I'd be interested to see a HCons-style approach! My experience with H-lists in Rust has been that they're somewhat going against the grain of the language and so require a lot more type machinery, various hacks, and tend to produce large and incomprehensible error messages. One of the goals of log as well is to generate as little code in callsites as possible, ideally just a single function call. But that doesn't mean exploring different approaches isn't worthwhile! We settled on trait objects fairly early and never deeply considered trying to go the other way into fully generic code.

@uazu
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@uazu uazu commented Dec 21, 2020

@KodrAus Thanks for replying.

In my opinion, since 'log' is supposed to be a lightweight logging crate, the key-value logging mechanism should be lightweight too. It doesn't need to support everything -- a superset of JSON and OpenTelemetry style values would be enough. It should be streamlined for dumping the data to a stream, since that's the most common operation.

In case it's of interest: My original reason to look into this was to add minimal key-value logging support to my Stakker crate. In the end I implemented my own minimal logging interface directly in Stakker, with the logging macros in a separate crate: stakker_log. This was done because none of the crates out there did quite what I needed. Also because I needed to transparently pass through a span ID (which is effectively an actor number) with the log records, to support span-based logging. Also, since Stakker is single-threaded, it's more efficient to log within the same thread, rather than to something which then has to use a Mutex or whatever. The intention is that the user-provided logging handler could either dump out directly, or forward logging to whatever logging crate the user prefers. This does also handle nested values (arrays and maps), although in a very minimal visitor style: just a closure at the point of logging which dumps the data as calls to a visitor closure which outputs it.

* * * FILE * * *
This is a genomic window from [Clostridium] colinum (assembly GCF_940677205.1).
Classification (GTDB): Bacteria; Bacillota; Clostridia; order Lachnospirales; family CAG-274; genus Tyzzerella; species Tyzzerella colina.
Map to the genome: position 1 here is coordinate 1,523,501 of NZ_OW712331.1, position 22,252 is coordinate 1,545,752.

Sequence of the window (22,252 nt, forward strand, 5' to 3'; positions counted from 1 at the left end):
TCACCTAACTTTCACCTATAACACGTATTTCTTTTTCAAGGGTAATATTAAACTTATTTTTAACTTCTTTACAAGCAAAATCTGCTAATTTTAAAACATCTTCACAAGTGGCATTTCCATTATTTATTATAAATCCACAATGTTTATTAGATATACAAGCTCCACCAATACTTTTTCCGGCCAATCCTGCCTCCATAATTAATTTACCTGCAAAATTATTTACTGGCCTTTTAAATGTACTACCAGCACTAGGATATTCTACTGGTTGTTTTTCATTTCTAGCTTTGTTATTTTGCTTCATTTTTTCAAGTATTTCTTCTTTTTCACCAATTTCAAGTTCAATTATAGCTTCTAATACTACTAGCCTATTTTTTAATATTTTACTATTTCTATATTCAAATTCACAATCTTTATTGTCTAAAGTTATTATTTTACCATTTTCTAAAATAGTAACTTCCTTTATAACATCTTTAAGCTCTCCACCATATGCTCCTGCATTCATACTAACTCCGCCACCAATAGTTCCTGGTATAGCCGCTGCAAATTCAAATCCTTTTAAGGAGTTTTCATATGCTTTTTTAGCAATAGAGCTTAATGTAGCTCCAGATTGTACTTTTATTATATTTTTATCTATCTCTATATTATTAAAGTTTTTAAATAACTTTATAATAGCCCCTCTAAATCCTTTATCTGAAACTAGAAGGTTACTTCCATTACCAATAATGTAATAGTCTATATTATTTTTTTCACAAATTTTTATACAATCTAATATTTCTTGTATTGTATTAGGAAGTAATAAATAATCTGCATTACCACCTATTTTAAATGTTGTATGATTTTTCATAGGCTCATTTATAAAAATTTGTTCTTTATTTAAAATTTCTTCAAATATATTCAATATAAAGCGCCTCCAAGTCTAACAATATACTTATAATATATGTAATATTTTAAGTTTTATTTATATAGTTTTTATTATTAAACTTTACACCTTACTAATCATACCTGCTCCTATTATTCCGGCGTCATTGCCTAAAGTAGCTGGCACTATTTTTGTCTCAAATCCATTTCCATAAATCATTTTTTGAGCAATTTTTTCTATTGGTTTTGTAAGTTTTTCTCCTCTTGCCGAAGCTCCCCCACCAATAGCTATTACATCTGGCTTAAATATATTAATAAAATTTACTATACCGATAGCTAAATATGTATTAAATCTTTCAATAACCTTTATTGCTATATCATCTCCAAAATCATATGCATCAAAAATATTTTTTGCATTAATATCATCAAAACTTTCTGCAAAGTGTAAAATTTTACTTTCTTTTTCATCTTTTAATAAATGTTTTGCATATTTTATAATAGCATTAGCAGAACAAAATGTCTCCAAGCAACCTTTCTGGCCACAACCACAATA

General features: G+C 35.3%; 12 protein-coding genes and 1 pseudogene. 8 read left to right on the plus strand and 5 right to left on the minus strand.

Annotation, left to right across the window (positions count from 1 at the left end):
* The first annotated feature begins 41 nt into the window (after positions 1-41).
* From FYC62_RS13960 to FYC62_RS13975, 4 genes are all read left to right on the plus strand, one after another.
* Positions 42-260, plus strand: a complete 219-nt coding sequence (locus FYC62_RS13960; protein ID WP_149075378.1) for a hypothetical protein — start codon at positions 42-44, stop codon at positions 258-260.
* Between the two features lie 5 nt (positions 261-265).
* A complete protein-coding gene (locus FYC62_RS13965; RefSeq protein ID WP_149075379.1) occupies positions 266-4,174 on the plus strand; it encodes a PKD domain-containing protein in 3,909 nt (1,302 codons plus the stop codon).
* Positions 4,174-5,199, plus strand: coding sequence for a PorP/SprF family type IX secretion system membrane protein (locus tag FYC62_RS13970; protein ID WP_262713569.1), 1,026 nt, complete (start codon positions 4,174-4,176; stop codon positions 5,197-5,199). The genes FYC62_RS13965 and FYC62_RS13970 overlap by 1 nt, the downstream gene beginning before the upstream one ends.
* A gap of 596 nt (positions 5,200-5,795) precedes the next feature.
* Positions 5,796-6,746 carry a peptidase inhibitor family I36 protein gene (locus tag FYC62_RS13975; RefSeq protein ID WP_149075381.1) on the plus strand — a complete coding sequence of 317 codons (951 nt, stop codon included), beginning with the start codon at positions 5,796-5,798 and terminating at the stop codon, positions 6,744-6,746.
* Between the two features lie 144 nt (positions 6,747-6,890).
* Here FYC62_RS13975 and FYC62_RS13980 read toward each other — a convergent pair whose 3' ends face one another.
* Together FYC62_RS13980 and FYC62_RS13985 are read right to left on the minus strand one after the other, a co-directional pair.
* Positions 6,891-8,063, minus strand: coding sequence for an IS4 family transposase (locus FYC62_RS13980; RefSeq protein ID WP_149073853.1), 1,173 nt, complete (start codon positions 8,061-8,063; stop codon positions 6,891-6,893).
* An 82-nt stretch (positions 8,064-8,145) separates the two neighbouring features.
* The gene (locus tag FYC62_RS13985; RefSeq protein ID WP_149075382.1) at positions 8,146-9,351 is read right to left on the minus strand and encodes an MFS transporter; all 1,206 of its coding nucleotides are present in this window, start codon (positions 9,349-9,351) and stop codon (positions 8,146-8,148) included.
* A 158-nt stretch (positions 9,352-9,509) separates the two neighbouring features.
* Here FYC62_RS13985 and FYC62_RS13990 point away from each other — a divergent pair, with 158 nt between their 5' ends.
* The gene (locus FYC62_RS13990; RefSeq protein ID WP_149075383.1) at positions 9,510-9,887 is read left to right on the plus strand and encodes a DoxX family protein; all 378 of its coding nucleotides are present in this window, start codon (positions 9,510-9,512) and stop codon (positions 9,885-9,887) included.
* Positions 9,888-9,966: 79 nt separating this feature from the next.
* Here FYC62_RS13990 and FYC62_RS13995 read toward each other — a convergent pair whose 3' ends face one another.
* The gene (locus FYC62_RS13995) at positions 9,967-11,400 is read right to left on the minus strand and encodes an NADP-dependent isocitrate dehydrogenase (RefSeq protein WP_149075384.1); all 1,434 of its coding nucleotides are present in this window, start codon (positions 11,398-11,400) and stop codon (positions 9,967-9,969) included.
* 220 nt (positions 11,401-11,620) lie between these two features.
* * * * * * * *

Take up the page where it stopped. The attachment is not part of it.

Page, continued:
@KodrAus
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@KodrAus KodrAus commented Dec 23, 2020

since 'log' is supposed to be a lightweight logging crate, the key-value logging mechanism should be lightweight too.

That's absolutely important! One of the balancing acts we're playing in log is that it needs to be lightweight, but because it exists between other libraries and frameworks it also needs to be permissive enough to retain as much context as it can when dealing with data from other sources. So by default it supports visiting pairs of displayable key-value pairs and additional features let it integrate with more feature-full serialization frameworks. Your thoughts did end up prompting #426, which makes it easier to serialize the complete set of key-value pairs as either a map or list.

In the end I implemented my own minimal logging interface directly in Stakker

Ah it's nice to see the kind of API you've been talking about in practice there. Your LogVisitor trait actually looks pretty similar to what I ended up with in sval. That library was actually spiked out within log originally, but I pulled it out because it become too big to maintain inline. That's the same story with value-bag, which is the basis of log's value API.